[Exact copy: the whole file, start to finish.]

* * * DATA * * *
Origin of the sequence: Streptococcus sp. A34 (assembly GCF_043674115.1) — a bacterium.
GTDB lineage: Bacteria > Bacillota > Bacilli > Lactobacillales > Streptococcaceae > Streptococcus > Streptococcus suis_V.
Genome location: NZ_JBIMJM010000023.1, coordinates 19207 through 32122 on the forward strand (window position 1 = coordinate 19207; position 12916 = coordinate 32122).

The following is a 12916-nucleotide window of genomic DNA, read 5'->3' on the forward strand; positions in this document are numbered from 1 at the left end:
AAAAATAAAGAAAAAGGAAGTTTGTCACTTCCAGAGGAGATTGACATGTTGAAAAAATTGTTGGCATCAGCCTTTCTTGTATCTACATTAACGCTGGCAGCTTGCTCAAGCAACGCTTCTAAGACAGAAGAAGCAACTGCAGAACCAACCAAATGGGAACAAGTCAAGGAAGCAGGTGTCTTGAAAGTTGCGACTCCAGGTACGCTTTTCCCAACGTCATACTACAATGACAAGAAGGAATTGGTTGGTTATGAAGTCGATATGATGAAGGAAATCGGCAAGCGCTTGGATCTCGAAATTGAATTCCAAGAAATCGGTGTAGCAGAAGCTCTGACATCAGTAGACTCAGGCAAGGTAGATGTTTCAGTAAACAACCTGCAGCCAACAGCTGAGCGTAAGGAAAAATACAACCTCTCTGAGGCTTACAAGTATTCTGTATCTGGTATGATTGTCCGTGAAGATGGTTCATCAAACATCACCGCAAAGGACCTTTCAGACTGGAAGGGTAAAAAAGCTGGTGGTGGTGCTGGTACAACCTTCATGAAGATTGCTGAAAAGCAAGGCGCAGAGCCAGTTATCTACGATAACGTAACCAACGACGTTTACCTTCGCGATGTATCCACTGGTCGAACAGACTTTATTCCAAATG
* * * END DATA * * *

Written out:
Origin of the sequence: Streptococcus sp. A34 (assembly GCF_043674115.1) — a bacterium.
GTDB lineage: Bacteria > Bacillota > Bacilli > Lactobacillales > Streptococcaceae > Streptococcus > Streptococcus suis_V.
Genome location: NZ_JBIMJM010000023.1, coordinates 19207 through 32122 on the forward strand (window position 1 = coordinate 19207; position 12916 = coordinate 32122).

The following is a 12916-nucleotide window of genomic DNA, read 5'->3' on the forward strand; positions in this document are numbered from 1 at the left end:
AAAAATAAAGAAAAAGGAAGTTTGTCACTTCCAGAGGAGATTGACATGTTGAAAAAATTGTTGGCATCAGCCTTTCTTGTATCTACATTAACGCTGGCAGCTTGCTCAAGCAACGCTTCTAAGACAGAAGAAGCAACTGCAGAACCAACCAAATGGGAACAAGTCAAGGAAGCAGGTGTCTTGAAAGTTGCGACTCCAGGTACGCTTTTCCCAACGTCATACTACAATGACAAGAAGGAATTGGTTGGTTATGAAGTCGATATGATGAAGGAAATCGGCAAGCGCTTGGATCTCGAAATTGAATTCCAAGAAATCGGTGTAGCAGAAGCTCTGACATCAGTAGACTCAGGCAAGGTAGATGTTTCAGTAAACAACCTGCAGCCAACAGCTGAGCGTAAGGAAAAATACAACCTCTCTGAGGCTTACAAGTATTCTGTATCTGGTATGATTGTCCGTGAAGATGGTTCATCAAACATCACCGCAAAGGACCTTTCAGACTGGAAGGGTAAAAAAGCTGGTGGTGGTGCTGGTACAACCTTCATGAAGATTGCTGAAAAGCAAGGCGCAGAGCCAGTTATCTACGATAACGTAACCAACGACGTTTACCTTCGCGATGTATCCACTGGTCGAACAGACTTTATTCCAAATG